Interview with Mr. and Mrs. Fred Wheat conducted on 2 August 1978.
Mrs. Wheat was an operator at the Bell Company for 25 years. Mr. Wheat was Fire Chief, as well as working at Malcolms since 1931. In this interview, they tell us about the Bell, the Fire Department and the history, products and changes at the Malcolm Condensing Company.
Interviewer: Where was the Bell Telephone Co. located?
Mrs. Wheat: Well, you know where Dorothy Sager and Marion Maxwell live. Bight in the apartment where Marion Maxwell lives, that was the Bell. But I think that the first telephone in St. George was located in Dr. Robinson’s place. He was a veterinarian. You know where Pusn’ Nylon lived? (That’s located Just three doors down. Where Legere’s live that was the old machine telephone co. and Dr. Robinson ran that. But I believe that the Machine Co. was first, before the Bell. The Bell telephone Go. was located where Dorothy and Marion live.
Interviewer: That was my next question, what about the Machine Phone Co. versus the Bell? What was the difference and did they work together.
Mrs. Wheat: I have no idea because I never worked on the board at the Machine Co. I think the Bell took over the Machine Co.
Interviewer: Was the machine a different Co. from the Bell?
Mrs. Wheat: It was completely separate from the Bell. Dorothy Sager might know about that.
Interviewer: How did the telephone Go. rum? Did all the calls go through the operator?
Mrs. Wheat: Yes, they did.
Interviewer: How many people in the village would have phones?
Mrs. Wheat: Well it’s hard to say. I think the Bell would have record of that. You could ask of write to them. Everybody had a phone then, though, very few people did not have phones.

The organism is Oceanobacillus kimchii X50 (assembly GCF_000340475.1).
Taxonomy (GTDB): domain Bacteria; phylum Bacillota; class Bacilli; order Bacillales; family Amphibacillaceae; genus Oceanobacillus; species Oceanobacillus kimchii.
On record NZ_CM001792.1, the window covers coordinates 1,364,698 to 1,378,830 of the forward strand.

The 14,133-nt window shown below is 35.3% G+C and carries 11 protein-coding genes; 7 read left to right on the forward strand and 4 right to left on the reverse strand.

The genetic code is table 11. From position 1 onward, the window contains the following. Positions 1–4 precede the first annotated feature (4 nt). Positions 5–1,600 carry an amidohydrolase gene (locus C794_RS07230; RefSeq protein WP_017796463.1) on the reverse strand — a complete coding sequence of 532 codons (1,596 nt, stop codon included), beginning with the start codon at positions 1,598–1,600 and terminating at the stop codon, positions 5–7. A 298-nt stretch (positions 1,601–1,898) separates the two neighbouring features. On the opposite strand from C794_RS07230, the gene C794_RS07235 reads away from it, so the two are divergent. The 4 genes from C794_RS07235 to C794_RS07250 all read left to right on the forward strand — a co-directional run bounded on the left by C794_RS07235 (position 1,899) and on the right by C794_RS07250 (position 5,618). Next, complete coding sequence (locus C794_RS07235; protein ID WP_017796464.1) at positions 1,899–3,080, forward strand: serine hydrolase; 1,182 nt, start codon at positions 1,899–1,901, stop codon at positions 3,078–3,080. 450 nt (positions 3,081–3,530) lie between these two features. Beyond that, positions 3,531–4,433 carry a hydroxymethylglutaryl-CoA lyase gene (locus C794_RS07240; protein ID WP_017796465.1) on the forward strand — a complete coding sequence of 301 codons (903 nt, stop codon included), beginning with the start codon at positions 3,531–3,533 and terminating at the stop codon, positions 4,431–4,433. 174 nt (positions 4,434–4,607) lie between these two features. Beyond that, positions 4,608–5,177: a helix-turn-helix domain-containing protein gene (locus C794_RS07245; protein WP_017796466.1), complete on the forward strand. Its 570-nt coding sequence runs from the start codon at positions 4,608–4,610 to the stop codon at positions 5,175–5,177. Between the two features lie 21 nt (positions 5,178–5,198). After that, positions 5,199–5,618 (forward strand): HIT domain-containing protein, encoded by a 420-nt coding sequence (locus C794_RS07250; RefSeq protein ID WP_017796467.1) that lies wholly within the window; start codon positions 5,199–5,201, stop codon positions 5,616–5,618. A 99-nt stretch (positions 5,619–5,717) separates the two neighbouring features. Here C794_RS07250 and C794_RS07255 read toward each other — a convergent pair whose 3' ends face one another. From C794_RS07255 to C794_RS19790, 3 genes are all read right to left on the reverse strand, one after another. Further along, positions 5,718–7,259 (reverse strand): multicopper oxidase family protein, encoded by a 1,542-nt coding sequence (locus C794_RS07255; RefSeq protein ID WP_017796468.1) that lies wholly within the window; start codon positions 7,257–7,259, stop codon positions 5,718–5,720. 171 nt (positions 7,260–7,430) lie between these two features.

Interviewer: How many operators would there have been?
Mrs. Wheat: When I first started there were just three of us and we sorked alone at that time. Aunt Flossie (Sturgis) ran the telephone Co. and I worked for her. There was the night operator, who was Dorothy and Marion’s mother. There were different ones before I went there. You know Pusn’ Nylon-Agnes Nylon, she worked there too.
Interviewer: Could you recall any exciting phone calls from when you were working?
Mrs. Wheat: A lot of fires and many a time I went over to the fire hall and broke the glass in the door and started the alarm and rang the bell. We’ve had bad fires and Vern Gofton was the fire chief and he lived where Earl and Joyce Honk house live now. I used to go over there and he did not have a phone in his home but he had one in his blacksmith shop and many a time I went over there three or four o'clock in the morning and knock on his door. It used to make me kind of mad because he used to come to the door all dresses to go to the fire instead of sticking his head out of the window to let me know he had heard me.
And we used to have to call all the firemen and all the neighbours. If your house or barn was on fire we used to call all the neighbours to help.
And we used to give a lot of recipes over the phone. Someone would call in and want to know how to make such and such a recipe and we’d let them know if we knew. I laughed one day. I forget who called in, but Mrs. Snelgrove from Hamilton, she was over all the operator's in Lynden, St. George and Paris and all the small offices and sine came in. She just loved to come to St. George because she said she always had a lot of fun when she came. Dorothy Lawrence was running the business then because Aunt Floss had passes away. But Mrs. Snelgrove always liked to work on the Board when she came undone day someone phoned up and said: “Hi Sot, can you give ne that recipe for that rhubarb pie?” and Mrs. Snelgrove said "sorry this isn’t Dot bat D Dot’s right here. “Weil of course Dot was kind of embarrassed but. Mrs. Snelgrove said not to be because she wanted the recipe herself.
Everything was on a more personal basis. We looked after all the doctor’s calls and if the doctor was out we always knew where he was. We could always get him. If anybody was going to have a baby. Dr. Gordon would always call in and say that he was going up to Ed Dawrason of Mr. Nixon to play bridge and if Mrs. So and So called in he had us ask her how many minutes her pains were apart and all. We always knew when to phone and send her to the hospital and let the doctor know.